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Network World - With interest in IPv6 accelerating and adoption heating up more attention is being paid to address planning, but where do you start?
Organizations should already be working toward securing an adequately sized address block. You want to move quickly to avoid the possibility of demand exceeding the capacity of Regional Internet Registries and Service Provider's ability to service these requests quickly. If it turns into a land grab as some predict, you want to be ahead of the pack.
Provider Independent (PI) public ranges are attractive for internal enterprise deployments to avoid the complexities of overlapping private network ranges, something all too common in IPv4 with mergers and acquisitions. Advertising IPv6 routes externally on the Internet may require a different addressing strategy. But how do you know how much addressing you need and how do you begin creating an address plan? This article suggests some considerations for global unicast address planning internal to the enterprise.
There is a great deal of custom design and sizing work in IPv4, consuming organizational resources that could best be used elsewhere. Sizing work often includes defining major blocks for geographic regions or services and applications, identifying site or service boundaries, and provisioning networks.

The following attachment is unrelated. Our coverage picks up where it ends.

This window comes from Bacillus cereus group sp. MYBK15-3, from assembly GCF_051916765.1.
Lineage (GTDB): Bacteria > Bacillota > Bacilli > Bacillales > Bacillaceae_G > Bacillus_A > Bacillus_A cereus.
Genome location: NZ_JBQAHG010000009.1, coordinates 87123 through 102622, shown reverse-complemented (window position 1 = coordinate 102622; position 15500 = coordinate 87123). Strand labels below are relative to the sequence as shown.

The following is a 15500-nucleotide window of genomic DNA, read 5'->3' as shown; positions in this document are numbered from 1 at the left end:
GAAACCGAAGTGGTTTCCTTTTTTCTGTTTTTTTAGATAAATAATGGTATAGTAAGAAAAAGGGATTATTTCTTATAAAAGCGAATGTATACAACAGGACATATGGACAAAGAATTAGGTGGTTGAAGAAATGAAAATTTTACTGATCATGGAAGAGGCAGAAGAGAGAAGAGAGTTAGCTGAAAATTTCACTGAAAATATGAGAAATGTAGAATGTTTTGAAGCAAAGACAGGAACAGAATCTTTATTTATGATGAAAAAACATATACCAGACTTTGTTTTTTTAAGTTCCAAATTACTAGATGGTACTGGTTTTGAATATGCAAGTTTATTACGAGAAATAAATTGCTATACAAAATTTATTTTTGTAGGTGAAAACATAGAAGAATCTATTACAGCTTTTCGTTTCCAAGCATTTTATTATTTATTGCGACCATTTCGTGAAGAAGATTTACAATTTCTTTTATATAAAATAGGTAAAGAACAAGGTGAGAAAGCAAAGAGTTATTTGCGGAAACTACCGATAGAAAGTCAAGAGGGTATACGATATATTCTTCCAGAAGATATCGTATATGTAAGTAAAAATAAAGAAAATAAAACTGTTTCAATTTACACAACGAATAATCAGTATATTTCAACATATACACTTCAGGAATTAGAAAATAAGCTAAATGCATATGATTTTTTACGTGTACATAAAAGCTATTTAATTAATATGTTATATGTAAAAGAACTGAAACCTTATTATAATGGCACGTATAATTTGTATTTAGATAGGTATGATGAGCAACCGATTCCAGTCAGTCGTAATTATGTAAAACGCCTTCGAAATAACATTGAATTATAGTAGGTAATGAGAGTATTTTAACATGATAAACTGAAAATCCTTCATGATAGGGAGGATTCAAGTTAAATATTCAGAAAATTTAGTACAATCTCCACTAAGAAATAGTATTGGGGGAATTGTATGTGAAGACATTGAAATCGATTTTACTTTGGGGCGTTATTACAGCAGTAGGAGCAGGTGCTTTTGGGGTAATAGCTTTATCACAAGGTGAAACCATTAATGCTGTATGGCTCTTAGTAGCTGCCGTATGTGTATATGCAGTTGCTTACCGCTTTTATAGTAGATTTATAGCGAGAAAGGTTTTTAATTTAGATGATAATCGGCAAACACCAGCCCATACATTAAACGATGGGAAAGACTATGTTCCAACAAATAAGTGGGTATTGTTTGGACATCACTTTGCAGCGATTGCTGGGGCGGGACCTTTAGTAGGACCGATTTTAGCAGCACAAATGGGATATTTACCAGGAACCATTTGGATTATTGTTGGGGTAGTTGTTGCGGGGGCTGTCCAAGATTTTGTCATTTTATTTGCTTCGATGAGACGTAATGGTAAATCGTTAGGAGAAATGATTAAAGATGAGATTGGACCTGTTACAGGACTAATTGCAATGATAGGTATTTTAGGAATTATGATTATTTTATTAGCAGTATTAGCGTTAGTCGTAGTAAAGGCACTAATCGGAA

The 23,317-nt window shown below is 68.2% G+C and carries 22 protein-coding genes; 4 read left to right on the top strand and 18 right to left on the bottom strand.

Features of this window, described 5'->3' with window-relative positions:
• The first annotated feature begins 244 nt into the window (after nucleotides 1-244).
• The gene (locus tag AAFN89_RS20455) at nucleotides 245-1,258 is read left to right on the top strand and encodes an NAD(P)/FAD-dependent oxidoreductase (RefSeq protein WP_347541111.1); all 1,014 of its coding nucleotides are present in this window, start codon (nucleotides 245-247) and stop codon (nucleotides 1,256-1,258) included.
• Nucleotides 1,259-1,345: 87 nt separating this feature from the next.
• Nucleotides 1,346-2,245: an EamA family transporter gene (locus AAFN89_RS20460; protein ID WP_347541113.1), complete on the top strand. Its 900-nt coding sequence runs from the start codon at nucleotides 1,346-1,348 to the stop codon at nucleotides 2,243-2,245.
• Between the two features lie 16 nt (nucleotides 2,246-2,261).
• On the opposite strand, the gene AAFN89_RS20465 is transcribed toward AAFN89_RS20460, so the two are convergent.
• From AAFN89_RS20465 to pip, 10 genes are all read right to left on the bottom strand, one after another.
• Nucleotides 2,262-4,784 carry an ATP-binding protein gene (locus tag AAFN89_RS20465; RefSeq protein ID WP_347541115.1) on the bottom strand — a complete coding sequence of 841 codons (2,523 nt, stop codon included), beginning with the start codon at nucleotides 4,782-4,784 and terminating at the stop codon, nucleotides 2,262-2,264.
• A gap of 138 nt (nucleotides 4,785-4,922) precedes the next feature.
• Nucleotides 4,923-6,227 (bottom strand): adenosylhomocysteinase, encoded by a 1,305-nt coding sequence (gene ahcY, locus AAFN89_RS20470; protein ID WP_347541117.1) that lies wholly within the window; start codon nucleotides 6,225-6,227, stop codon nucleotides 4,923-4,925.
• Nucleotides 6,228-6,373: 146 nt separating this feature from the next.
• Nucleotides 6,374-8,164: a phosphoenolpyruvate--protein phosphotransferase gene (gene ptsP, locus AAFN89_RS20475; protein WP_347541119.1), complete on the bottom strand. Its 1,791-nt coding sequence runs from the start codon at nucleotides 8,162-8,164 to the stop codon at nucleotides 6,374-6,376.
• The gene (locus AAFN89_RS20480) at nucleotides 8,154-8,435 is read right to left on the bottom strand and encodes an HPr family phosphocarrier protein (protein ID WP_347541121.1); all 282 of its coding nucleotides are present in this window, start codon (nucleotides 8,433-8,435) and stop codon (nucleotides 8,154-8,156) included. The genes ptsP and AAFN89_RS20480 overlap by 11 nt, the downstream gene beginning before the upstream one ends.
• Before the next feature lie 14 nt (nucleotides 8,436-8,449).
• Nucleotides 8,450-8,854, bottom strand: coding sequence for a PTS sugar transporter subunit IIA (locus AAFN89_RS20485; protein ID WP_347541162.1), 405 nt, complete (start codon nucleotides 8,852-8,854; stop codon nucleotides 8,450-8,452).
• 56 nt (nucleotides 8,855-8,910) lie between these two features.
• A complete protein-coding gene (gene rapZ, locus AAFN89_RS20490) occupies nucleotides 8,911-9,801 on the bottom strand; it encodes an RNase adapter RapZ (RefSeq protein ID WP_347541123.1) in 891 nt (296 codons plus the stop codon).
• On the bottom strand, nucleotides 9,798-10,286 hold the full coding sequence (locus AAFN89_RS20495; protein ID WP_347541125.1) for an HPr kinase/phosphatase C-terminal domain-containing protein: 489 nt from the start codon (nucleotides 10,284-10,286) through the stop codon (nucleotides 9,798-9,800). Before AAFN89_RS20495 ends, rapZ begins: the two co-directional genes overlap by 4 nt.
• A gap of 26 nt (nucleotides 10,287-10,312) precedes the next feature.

If you guess wrong, you might have a painful and expensive readdressing exercise in your future. As a consequence, network designers sometimes guess high to avoid these concerns but this leads to wasted space. If you guess too low it may lead to fragmentation and limit route aggregation potential. In IPv4 it is a balancing act with space conservation being a top priority. Many of these barriers are lifted in IPv6, assuming of course you are successful in acquiring an adequately sized address block for your organization. Size does matter.
Your IPv6 migration project hopefully begins with a structured engineering approach and documented requirements. A priority at this stage is to reduce or eliminate the need for time-consuming custom design work. Think in terms of standardization, from the regional blocks and services or applications, to site sizes, how sites are allocated, and even how to address hosts within each network.
Standardization may be viable at every level, something simply not possible for large organizations in IPv4. The result not only reduces engineering efforts and the burden of registrations and management, but can also open new opportunities for replication and automation while facilitating provisioning in dense virtual environments. Standardize, automate, provision.
Standardization of geographic regional blocks, services, or applications results from decisions about site size, the number of sites required, and space reserved for future requirements. Site sizes may be standardized assuming some tolerance for wasted space. Again, while space conservation is a prime concern in IPv4, the balance in IPv6 may tip toward new opportunities at the expense of some acceptable level of waste.